HMRC’s latest statistics for July to September 2023 show continued poor service performance. It took an average of 23 minutes for a call to be answered, with 70% of callers waiting for more than 10 minutes. Just 69% of calls are answered by HMRC.
The percentage of post answered within 15 working days remains at 74%. Feedback from ICAEW members suggests that the very long time that it takes for HMRC to deal with correspondence, forms and returns that are flagged for further action is problematic.
It is disappointing that the additional resource that was available during the summer, partly due to the closure of the self assessment helpline, does not appear to have allowed HMRC to improve its position. The percentage of post being handled within 40 working days has declined steadily, from 91% in April 2023 to 83% in July and August 2023.
The key performance indicators are as follows:
|Jul to Sep 2023||Apr to Jun 2023||Apr 2022 to Mar 2023||Target|
|Customer correspondence cleared within 15 working days||74%||74%||73%||80%|
|Customer correspondence cleared within 40 working days||not yet available||89%||89%||95%|
|Net easy score||+60||+58||+60||+70|
|Telephones: adviser attempts handled||69%||63%||71%||85%|
|Telephones: average speed of answer||23 minutes||22 minutes||16 minutes||None|
|Telephones: callers waiting for more than 10 minutes||70%||70%||63%||None|
HMRC has also published a narrative report. The report highlights:
- the impact of higher inflation on HMRC’s budget;
- growth in the number of taxpayers in the system; and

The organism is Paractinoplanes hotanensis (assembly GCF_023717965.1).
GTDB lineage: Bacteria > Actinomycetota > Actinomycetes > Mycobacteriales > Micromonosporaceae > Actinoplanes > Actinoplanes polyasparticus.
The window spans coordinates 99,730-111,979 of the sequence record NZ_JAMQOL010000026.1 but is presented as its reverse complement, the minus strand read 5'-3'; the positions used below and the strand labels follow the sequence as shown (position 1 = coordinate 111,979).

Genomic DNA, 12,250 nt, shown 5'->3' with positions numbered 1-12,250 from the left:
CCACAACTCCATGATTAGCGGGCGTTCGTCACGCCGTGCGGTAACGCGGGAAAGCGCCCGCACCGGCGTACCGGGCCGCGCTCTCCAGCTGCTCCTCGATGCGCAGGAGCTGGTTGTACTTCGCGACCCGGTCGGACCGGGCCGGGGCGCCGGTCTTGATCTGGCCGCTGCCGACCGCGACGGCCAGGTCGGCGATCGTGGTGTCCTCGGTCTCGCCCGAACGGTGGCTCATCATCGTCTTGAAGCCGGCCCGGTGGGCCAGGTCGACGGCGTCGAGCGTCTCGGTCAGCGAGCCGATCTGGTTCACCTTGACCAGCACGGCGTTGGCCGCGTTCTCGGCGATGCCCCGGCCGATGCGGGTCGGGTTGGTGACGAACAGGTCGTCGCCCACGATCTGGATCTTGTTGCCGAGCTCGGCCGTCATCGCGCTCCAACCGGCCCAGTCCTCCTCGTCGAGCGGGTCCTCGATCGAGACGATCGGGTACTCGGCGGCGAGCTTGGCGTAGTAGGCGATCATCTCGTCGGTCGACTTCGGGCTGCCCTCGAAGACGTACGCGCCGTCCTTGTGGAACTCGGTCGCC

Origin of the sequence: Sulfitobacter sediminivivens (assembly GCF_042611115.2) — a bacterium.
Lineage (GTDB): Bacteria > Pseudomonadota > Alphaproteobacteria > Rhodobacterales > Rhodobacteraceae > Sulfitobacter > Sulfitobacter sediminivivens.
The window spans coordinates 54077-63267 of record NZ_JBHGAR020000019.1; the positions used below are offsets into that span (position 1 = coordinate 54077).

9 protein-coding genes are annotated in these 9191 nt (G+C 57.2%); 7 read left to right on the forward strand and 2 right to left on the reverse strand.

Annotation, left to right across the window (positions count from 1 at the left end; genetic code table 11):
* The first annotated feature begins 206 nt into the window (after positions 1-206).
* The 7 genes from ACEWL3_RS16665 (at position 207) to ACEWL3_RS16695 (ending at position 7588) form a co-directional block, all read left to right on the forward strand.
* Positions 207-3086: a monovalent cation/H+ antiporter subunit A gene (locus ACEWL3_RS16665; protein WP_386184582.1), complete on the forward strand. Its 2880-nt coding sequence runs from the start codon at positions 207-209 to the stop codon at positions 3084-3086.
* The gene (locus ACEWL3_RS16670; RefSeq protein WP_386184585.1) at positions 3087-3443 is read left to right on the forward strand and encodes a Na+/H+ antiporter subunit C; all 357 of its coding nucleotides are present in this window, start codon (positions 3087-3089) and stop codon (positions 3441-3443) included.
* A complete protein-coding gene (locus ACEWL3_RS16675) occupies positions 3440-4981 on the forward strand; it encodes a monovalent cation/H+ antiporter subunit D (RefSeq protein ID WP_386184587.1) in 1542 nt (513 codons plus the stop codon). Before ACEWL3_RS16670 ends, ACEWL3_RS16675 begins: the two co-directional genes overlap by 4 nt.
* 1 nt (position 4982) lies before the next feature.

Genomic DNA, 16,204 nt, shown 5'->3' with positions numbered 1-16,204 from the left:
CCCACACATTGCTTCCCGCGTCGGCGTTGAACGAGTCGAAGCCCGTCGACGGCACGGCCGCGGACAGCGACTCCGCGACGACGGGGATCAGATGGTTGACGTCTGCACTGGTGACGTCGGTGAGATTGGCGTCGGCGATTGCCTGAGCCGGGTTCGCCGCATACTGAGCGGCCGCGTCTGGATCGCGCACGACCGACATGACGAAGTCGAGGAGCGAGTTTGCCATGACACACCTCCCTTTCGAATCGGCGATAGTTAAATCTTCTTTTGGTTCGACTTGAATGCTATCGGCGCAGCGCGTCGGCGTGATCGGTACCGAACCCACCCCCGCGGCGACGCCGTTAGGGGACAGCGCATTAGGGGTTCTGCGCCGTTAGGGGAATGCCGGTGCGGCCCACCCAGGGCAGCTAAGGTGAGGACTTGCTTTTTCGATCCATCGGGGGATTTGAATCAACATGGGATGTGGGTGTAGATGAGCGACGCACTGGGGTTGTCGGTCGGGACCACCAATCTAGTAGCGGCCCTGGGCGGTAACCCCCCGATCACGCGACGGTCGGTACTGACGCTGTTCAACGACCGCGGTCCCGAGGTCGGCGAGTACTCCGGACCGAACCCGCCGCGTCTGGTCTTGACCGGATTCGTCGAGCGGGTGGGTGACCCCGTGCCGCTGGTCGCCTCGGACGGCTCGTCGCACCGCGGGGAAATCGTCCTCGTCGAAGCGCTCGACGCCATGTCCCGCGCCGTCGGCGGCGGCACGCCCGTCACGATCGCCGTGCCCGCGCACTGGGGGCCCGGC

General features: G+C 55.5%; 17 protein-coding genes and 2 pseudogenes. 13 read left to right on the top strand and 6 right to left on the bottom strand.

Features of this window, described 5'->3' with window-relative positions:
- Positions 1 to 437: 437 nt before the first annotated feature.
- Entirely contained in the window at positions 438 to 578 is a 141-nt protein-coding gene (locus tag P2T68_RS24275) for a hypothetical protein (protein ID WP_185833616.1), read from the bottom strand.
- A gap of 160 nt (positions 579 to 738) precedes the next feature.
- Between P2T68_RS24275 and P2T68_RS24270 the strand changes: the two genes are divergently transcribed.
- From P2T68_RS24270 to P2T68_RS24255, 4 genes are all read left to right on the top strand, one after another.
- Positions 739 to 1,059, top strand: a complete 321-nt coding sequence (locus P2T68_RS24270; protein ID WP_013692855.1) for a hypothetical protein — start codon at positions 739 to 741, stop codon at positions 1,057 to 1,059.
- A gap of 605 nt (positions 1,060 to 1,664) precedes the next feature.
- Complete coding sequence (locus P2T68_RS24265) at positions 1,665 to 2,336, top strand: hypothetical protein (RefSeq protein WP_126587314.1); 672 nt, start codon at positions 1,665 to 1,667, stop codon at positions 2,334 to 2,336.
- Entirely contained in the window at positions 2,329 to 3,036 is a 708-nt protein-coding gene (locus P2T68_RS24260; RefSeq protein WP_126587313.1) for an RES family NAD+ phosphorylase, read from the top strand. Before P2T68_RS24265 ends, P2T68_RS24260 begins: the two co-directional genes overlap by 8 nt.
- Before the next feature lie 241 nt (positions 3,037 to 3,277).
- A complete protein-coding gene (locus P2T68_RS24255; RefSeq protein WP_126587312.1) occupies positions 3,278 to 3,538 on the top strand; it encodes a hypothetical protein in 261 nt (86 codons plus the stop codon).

- an increase in the proportion of taxpayers with complex tax affairs who need more support (largely due to the freezing and reduction of bands and allowances).
“With rising demand and reduced resources, the only way we can meet those service levels for customers who really need to speak to us, is by further improving and expanding our digital and online services and continuing to take bold decisions to encourage even more people to use them.
“In order to deliver the service standards our customers expect with the resources we have, our aim is to:
- reduce the volume of contact through phone and post by at least 30% by financial year 2024 to 2025, compared with 2021 to 2022
- boost the number of customers self-serving online at GOV.UK or in the HMRC app, without needing to contact us”
HMRC’s message about its need to achieve channel shift to online services and the app has been delivered in more stark terms in other public pronouncements, including its recent evidence to the Treasury Select Committee. HMRC does acknowledge that most of the channel shift required relates to individuals rather than agents.
ICAEW’s Tax Faculty continues to press HMRC on the impact that its poor service is having on taxpayers and agents. A press release quoting ICAEW’s CEO, Michael Izza, was published in September. ICAEW’s CEO has met with senior HMRC staff at which he raised the concerns about service standards. The need for improvement in HMRC’s service standards was also reinforced in ICAEW’s representation on the Autumn Statement.
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